Smooth Fox Terrier

"White Lightning"

Photo of Smooth Fox Terrier


An old English breed probably descending from smooth-coated black and tan terriers, Bull Terriers, Greyhounds, and Beagles, the Smooth Fox Terrier used to be considered one variety of Fox Terrier, along with the Wire Fox Terrier. Now, most breed historians agree these are totally separate breeds, but they weren't officially separated according to the American Kennel Club until 1984. Long before this, however — as early as the late 18th century — written records and paintings tell of smooth-coated white terriers. These little white dogs were highly prized for their ability to drive foxes out of their dens during fox hunts. Today, the Smooth Fox isn't as popular as his wirehaired brother. He ranks 102nd in popularity. The Wirehaired Fox Terrier ranks 78th.


The Smooth Fox Terrier loves to play, and he's always up for a good game of fetch (although he might not bring the ball back), tug-of-war (he doesn't like to lose), or just lots of running around, hiking, exploring, sniffing, and barking. A vocal dog, he'll tell you when anyone approaches, and he can get scrappy with other dogs; it's a terrier thing. Otherwise, he makes a good companion with opposite-sex dogs and even cats, if raised with them. Smooths think kids are the greatest, but kids must be taught to be nice because a Smooth could nip if pushed too far. That said, Smooths have stable, loving, and fun-loving temperaments. Life is an adventure with a Smooth Fox Terrier in the house, but keep them on leash or fenced-in outside -- they just won't be able to help chasing that squirrel.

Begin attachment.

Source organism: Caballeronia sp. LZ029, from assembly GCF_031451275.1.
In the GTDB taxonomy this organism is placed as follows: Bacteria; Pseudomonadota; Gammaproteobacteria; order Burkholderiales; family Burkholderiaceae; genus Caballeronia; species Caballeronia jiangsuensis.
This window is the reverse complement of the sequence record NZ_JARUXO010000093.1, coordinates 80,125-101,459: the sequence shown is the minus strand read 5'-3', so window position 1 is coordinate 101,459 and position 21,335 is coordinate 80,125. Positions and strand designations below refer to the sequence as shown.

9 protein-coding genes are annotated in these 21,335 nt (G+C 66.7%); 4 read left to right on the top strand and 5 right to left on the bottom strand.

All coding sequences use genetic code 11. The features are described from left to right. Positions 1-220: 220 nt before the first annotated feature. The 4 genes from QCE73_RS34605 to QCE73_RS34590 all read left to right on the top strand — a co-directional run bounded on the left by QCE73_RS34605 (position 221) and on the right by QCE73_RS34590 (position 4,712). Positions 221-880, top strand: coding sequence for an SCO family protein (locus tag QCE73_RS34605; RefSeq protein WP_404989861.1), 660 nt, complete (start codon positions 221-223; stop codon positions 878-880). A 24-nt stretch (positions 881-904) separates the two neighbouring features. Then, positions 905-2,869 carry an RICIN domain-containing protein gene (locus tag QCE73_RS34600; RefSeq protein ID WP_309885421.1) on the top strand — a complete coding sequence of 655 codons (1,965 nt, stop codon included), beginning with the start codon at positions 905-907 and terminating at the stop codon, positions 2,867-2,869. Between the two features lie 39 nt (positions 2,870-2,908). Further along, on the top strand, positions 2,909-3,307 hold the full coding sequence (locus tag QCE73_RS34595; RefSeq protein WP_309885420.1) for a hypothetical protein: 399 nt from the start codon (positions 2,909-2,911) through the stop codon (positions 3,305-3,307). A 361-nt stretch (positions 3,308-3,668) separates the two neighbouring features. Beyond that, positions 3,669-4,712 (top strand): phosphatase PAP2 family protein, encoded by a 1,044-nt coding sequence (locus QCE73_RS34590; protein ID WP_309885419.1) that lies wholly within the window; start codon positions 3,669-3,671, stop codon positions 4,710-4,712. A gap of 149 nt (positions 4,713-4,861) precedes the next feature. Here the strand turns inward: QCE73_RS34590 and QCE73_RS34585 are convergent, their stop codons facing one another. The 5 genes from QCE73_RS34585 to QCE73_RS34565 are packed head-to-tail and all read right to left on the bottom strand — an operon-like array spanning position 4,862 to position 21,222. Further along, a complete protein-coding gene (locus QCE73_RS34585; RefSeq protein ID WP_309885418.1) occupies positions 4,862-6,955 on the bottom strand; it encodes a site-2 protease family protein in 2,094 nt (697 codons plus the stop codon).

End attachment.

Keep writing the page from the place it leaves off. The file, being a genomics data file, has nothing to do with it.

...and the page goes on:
A medium-sized terrier, the Smooth is about 15-1/2 inches, with females a little shorter. Males weigh about 18 pounds, females about 16 pounds, in good condition. Smooths have a long legs, dark eyes, V-shaped ears, and long, strong muzzle. The short, sleek coat should be hard and shiny, and comes in white, usually with a dark-colored head and a few other markings here and there, usually in black, tan, or both.


Eager to please but smart and easily bored, Smooths can seem stubborn and tough to train. Make training a game with lots of rewards and challenges. Smooths want to be active. Surprise them, change the order of practice, and keep it moving and you'll see results quickly, especially if you are working together and both having fun training for a sport like agility, flyball, or rally.

Grooming & Care

Smooths don't need much grooming. Brush the coat weekly to remove shed hairs, keep nails neatly trimmed, brush teeth, and clean ears. Most importantly, give your Smooth plenty of attention and exercise, and he'll calm down nicely in the house.

Health Concerns

The most common health problems in Smooth Fox Terriers are eye problems and hip and shoulder problems, although even these are rare. Smooths also sometimes get skin irritation from allergies. Ask your breeder if the parents of the litter have had their eyes, hips, and shoulders tested, and ask to see the results.

Famous Smooth Fox Terrier

The very first dog to win the first Westminster show, in 1907, was a Smooth Fox Terrier named Champion Warren Remedy.

Ideal Owner
Activity Level 4
Schedule 33
Home 44
Children 48
Experience 54
Quick Facts
Grooming 13
Exercise 60
Challenges Barks a lot, will chase small animals.
Height 14 to 16 inches
Weight 15 to 20 pounds
Life 12 to 14 years
Home Alone 84
With Kids 86
With Strangers 113
Availability 23

This client information sheet is based on material written by: LifeLearn

© Copyright 2014 LifeLearn Inc. Used and/or modified with permission under license.